Posted on Aug 30, 2019 in California Pacific Medical Center, Quality, Scroll Images, Transformation, Uncategorized

Dr. Wendy Zachary with 100 year old ACE patient Dorothy Bobbet

SAN FRANCISCO –Years ago, a Girl Scout Brownie troop visited patients in a nursing home in South Carolina. One of those little girls was especially impressed by the setting and enjoyed trying to engage with the patients, many whom likely suffered from dementia. Fast-forward to the present. The little girl who spent an afternoon visiting nursing home patients has dedicated her career to ensuring the special needs of older patients are carefully considered.

Wendy Zachary, M.D., is now a geriatrician and medical director of the Acute Care for the Elderly (ACE) unit at Sutter’s California Pacific Medical Center, Mission Bernal Campus hospital in San Francisco. The need for specialized care for older patients is urgent and growing larger, according to Dr. Zachary. “One of our greatest needs in medicine today is having enough physicians and nurses to care for our aging population,” she says.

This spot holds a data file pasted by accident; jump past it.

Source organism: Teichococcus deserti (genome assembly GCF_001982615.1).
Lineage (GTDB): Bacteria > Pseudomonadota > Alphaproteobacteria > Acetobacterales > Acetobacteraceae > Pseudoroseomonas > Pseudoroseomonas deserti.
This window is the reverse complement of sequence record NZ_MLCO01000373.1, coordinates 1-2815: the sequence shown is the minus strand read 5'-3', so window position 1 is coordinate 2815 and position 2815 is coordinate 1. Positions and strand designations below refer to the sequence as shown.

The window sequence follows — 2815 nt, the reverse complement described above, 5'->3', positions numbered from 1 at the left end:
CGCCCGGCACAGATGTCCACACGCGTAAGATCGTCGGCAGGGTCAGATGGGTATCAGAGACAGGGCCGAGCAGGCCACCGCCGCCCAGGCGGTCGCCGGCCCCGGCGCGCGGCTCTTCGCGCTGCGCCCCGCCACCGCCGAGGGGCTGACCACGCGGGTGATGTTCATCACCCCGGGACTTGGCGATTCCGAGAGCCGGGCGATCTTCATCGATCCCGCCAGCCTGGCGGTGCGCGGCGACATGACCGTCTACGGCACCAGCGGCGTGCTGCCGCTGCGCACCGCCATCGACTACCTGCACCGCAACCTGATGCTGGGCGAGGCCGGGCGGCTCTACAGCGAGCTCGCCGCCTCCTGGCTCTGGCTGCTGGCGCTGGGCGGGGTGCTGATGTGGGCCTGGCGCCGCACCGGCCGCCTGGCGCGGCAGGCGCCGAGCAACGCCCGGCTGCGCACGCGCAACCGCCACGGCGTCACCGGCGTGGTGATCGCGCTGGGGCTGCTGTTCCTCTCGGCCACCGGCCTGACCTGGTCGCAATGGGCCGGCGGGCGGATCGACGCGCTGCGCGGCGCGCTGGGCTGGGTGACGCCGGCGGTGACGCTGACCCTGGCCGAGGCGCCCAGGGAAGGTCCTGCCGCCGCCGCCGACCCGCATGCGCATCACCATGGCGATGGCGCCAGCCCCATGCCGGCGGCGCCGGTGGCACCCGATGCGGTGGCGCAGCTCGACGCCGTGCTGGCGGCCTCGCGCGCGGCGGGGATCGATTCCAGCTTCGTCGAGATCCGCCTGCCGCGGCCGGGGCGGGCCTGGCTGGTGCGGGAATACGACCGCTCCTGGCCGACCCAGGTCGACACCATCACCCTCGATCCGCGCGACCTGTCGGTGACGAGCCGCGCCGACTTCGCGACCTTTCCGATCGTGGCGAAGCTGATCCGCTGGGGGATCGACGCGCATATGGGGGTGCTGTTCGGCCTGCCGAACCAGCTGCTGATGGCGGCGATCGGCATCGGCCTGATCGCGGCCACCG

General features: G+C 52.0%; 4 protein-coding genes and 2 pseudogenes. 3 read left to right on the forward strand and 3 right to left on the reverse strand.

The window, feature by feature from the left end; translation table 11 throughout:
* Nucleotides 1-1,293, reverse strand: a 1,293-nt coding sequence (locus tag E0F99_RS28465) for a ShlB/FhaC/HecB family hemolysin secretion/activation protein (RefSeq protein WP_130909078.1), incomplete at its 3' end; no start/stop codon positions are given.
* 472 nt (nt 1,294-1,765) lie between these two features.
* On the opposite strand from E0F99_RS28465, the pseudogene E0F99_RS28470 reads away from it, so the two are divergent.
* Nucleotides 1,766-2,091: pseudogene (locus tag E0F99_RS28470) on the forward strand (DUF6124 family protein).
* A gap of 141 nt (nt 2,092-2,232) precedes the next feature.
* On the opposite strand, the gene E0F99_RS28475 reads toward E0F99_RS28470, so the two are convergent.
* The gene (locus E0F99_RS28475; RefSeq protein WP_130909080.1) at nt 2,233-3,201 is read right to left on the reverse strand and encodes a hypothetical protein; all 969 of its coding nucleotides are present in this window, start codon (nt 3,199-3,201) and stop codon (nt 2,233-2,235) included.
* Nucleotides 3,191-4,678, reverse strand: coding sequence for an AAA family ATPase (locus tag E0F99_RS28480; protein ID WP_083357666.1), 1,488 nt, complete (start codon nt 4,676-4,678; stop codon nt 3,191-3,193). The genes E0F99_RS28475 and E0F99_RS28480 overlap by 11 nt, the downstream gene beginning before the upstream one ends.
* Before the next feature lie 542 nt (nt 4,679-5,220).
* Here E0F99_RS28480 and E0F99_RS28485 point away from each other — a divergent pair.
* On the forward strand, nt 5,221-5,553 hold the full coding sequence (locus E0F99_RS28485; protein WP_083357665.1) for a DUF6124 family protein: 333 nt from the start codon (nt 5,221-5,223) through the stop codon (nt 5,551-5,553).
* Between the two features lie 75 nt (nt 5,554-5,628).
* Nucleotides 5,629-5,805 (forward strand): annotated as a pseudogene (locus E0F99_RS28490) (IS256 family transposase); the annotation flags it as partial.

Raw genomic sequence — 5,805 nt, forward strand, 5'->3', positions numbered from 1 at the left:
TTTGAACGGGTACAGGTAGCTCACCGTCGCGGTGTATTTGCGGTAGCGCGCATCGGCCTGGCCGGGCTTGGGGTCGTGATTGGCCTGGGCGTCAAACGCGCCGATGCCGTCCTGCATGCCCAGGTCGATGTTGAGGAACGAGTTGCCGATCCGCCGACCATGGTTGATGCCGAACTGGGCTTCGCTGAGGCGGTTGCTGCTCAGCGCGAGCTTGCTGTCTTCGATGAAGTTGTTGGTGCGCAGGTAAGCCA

Figures from the U.S. Department of Health and Human Services illustrate the size of the problem. In 2016, 49.2 million Americans (1 in 7) were 65 years and older. By 2020, there will be 56.4 million Americans over 65, with the fastest growing population being those aged 85 years and older.

Specialized Care for Older Patients Begins in the ER

The ACE unit at Mission Bernal, one of only six such units in California, was designed with the specific needs of older patients in mind. However, special care to address older patients’ needs actually begins at the point where the majority of ACE unit patients enter CPMC’s Mission Bernal Campus hospital—the emergency department.

The team behind the Geriatric Accreditation. Sara Cohen, MS, RN, AGCNS-BC; Wendy Zachary, M.D., Geriatrician; Ritik Chandra, M.D., Emergency Medicine

Mission Bernal’s emergency department is the first in San Francisco to be geriatric accredited by the American College of Emergency Physicians. This accreditation is awarded to emergency departments that are set up to specifically care for older patients who may have cognitive deficits. Mission Bernal’s emergency department staff are trained to ensure that older patients are directed to the appropriate setting for their specific needs, whether they would benefit most from services provided in an outpatient setting or whether they would be best cared-for in the ACE unit.

Programs Enhance Patient Experience, Reduce Cost of Care